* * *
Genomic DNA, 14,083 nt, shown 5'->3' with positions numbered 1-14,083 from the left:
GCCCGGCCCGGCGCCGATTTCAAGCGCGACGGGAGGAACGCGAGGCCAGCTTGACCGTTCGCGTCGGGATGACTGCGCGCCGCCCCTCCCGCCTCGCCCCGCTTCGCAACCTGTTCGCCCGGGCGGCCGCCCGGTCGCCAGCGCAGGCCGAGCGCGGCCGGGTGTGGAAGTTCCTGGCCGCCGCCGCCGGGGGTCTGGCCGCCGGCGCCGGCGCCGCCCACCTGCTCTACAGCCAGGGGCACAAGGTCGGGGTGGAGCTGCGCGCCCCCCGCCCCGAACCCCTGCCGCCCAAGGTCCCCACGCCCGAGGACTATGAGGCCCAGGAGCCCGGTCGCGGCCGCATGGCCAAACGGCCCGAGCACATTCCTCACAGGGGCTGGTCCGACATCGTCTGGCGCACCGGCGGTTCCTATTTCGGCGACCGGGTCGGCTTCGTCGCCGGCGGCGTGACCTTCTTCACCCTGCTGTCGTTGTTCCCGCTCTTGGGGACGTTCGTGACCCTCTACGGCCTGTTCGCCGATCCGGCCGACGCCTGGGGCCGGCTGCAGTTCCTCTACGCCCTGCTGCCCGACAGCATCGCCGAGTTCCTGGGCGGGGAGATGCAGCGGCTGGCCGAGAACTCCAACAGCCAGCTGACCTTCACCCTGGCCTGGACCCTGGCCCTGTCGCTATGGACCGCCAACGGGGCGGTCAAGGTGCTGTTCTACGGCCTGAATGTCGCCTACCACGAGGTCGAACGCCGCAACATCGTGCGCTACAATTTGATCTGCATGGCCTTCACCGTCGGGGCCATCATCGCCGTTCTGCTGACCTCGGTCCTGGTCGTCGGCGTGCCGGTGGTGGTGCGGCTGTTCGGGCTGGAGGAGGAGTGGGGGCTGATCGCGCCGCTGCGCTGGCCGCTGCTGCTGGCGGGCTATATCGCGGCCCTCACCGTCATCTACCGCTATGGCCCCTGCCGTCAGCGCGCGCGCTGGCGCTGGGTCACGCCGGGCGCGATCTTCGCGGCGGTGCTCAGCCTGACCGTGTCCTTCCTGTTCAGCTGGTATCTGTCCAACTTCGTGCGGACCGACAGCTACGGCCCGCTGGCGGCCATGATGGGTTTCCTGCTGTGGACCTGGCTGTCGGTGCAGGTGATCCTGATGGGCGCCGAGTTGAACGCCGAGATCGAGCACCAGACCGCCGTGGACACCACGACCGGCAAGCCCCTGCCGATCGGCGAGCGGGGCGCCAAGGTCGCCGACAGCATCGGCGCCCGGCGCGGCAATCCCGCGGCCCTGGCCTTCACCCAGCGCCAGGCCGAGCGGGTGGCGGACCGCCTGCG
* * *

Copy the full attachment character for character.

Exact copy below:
Genomic DNA, 14,083 nt, shown 5'->3' with positions numbered 1-14,083 from the left:
GCCCGGCCCGGCGCCGATTTCAAGCGCGACGGGAGGAACGCGAGGCCAGCTTGACCGTTCGCGTCGGGATGACTGCGCGCCGCCCCTCCCGCCTCGCCCCGCTTCGCAACCTGTTCGCCCGGGCGGCCGCCCGGTCGCCAGCGCAGGCCGAGCGCGGCCGGGTGTGGAAGTTCCTGGCCGCCGCCGCCGGGGGTCTGGCCGCCGGCGCCGGCGCCGCCCACCTGCTCTACAGCCAGGGGCACAAGGTCGGGGTGGAGCTGCGCGCCCCCCGCCCCGAACCCCTGCCGCCCAAGGTCCCCACGCCCGAGGACTATGAGGCCCAGGAGCCCGGTCGCGGCCGCATGGCCAAACGGCCCGAGCACATTCCTCACAGGGGCTGGTCCGACATCGTCTGGCGCACCGGCGGTTCCTATTTCGGCGACCGGGTCGGCTTCGTCGCCGGCGGCGTGACCTTCTTCACCCTGCTGTCGTTGTTCCCGCTCTTGGGGACGTTCGTGACCCTCTACGGCCTGTTCGCCGATCCGGCCGACGCCTGGGGCCGGCTGCAGTTCCTCTACGCCCTGCTGCCCGACAGCATCGCCGAGTTCCTGGGCGGGGAGATGCAGCGGCTGGCCGAGAACTCCAACAGCCAGCTGACCTTCACCCTGGCCTGGACCCTGGCCCTGTCGCTATGGACCGCCAACGGGGCGGTCAAGGTGCTGTTCTACGGCCTGAATGTCGCCTACCACGAGGTCGAACGCCGCAACATCGTGCGCTACAATTTGATCTGCATGGCCTTCACCGTCGGGGCCATCATCGCCGTTCTGCTGACCTCGGTCCTGGTCGTCGGCGTGCCGGTGGTGGTGCGGCTGTTCGGGCTGGAGGAGGAGTGGGGGCTGATCGCGCCGCTGCGCTGGCCGCTGCTGCTGGCGGGCTATATCGCGGCCCTCACCGTCATCTACCGCTATGGCCCCTGCCGTCAGCGCGCGCGCTGGCGCTGGGTCACGCCGGGCGCGATCTTCGCGGCGGTGCTCAGCCTGACCGTGTCCTTCCTGTTCAGCTGGTATCTGTCCAACTTCGTGCGGACCGACAGCTACGGCCCGCTGGCGGCCATGATGGGTTTCCTGCTGTGGACCTGGCTGTCGGTGCAGGTGATCCTGATGGGCGCCGAGTTGAACGCCGAGATCGAGCACCAGACCGCCGTGGACACCACGACCGGCAAGCCCCTGCCGATCGGCGAGCGGGGCGCCAAGGTCGCCGACAGCATCGGCGCCCGGCGCGGCAATCCCGCGGCCCTGGCCTTCACCCAGCGCCAGGCCGAGCGGGTGGCGGACCGCCTGCG